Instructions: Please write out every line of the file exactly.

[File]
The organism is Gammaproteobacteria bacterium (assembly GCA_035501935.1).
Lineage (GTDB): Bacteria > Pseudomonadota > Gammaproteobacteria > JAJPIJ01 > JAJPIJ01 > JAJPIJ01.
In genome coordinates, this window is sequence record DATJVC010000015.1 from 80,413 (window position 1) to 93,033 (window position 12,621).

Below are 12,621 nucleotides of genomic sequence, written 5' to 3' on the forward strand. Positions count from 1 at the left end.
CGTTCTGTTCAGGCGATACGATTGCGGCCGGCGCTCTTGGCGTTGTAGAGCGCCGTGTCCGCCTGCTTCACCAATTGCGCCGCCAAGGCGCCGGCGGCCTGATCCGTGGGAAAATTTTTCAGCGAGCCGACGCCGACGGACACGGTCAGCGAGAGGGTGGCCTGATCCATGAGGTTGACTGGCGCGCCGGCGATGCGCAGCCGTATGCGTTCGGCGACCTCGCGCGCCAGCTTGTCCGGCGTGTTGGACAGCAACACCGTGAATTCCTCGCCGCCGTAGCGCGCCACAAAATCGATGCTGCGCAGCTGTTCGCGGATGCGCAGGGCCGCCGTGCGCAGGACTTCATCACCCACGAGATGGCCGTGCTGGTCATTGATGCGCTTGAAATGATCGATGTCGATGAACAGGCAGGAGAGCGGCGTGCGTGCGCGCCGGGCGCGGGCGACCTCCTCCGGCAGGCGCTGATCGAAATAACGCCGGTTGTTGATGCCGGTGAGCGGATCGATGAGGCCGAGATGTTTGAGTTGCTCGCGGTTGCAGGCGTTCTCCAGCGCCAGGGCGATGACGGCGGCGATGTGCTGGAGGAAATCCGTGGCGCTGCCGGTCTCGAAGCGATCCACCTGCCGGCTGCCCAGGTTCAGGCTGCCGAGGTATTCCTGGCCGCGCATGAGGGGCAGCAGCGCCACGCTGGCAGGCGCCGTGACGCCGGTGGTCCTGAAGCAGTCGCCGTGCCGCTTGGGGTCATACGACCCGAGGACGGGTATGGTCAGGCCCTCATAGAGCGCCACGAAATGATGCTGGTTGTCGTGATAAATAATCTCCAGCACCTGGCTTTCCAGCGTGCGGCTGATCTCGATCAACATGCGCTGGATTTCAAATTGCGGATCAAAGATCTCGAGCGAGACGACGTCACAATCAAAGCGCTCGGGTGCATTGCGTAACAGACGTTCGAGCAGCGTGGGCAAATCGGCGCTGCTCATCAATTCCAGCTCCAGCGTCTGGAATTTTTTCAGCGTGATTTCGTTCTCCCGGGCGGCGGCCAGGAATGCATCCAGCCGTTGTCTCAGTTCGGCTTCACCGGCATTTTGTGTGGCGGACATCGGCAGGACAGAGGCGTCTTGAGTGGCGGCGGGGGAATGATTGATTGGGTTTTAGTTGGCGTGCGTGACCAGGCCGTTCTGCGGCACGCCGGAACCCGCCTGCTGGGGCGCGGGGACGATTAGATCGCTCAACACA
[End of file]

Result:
The organism is Gammaproteobacteria bacterium (assembly GCA_035501935.1).
Lineage (GTDB): Bacteria > Pseudomonadota > Gammaproteobacteria > JAJPIJ01 > JAJPIJ01 > JAJPIJ01.
In genome coordinates, this window is sequence record DATJVC010000015.1 from 80,413 (window position 1) to 93,033 (window position 12,621).

Below are 12,621 nucleotides of genomic sequence, written 5' to 3' on the forward strand. Positions count from 1 at the left end.
CGTTCTGTTCAGGCGATACGATTGCGGCCGGCGCTCTTGGCGTTGTAGAGCGCCGTGTCCGCCTGCTTCACCAATTGCGCCGCCAAGGCGCCGGCGGCCTGATCCGTGGGAAAATTTTTCAGCGAGCCGACGCCGACGGACACGGTCAGCGAGAGGGTGGCCTGATCCATGAGGTTGACTGGCGCGCCGGCGATGCGCAGCCGTATGCGTTCGGCGACCTCGCGCGCCAGCTTGTCCGGCGTGTTGGACAGCAACACCGTGAATTCCTCGCCGCCGTAGCGCGCCACAAAATCGATGCTGCGCAGCTGTTCGCGGATGCGCAGGGCCGCCGTGCGCAGGACTTCATCACCCACGAGATGGCCGTGCTGGTCATTGATGCGCTTGAAATGATCGATGTCGATGAACAGGCAGGAGAGCGGCGTGCGTGCGCGCCGGGCGCGGGCGACCTCCTCCGGCAGGCGCTGATCGAAATAACGCCGGTTGTTGATGCCGGTGAGCGGATCGATGAGGCCGAGATGTTTGAGTTGCTCGCGGTTGCAGGCGTTCTCCAGCGCCAGGGCGATGACGGCGGCGATGTGCTGGAGGAAATCCGTGGCGCTGCCGGTCTCGAAGCGATCCACCTGCCGGCTGCCCAGGTTCAGGCTGCCGAGGTATTCCTGGCCGCGCATGAGGGGCAGCAGCGCCACGCTGGCAGGCGCCGTGACGCCGGTGGTCCTGAAGCAGTCGCCGTGCCGCTTGGGGTCATACGACCCGAGGACGGGTATGGTCAGGCCCTCATAGAGCGCCACGAAATGATGCTGGTTGTCGTGATAAATAATCTCCAGCACCTGGCTTTCCAGCGTGCGGCTGATCTCGATCAACATGCGCTGGATTTCAAATTGCGGATCAAAGATCTCGAGCGAGACGACGTCACAATCAAAGCGCTCGGGTGCATTGCGTAACAGACGTTCGAGCAGCGTGGGCAAATCGGCGCTGCTCATCAATTCCAGCTCCAGCGTCTGGAATTTTTTCAGCGTGATTTCGTTCTCCCGGGCGGCGGCCAGGAATGCATCCAGCCGTTGTCTCAGTTCGGCTTCACCGGCATTTTGTGTGGCGGACATCGGCAGGACAGAGGCGTCTTGAGTGGCGGCGGGGGAATGATTGATTGGGTTTTAGTTGGCGTGCGTGACCAGGCCGTTCTGCGGCACGCCGGAACCCGCCTGCTGGGGCGCGGGGACGATTAGATCGCTCAACACA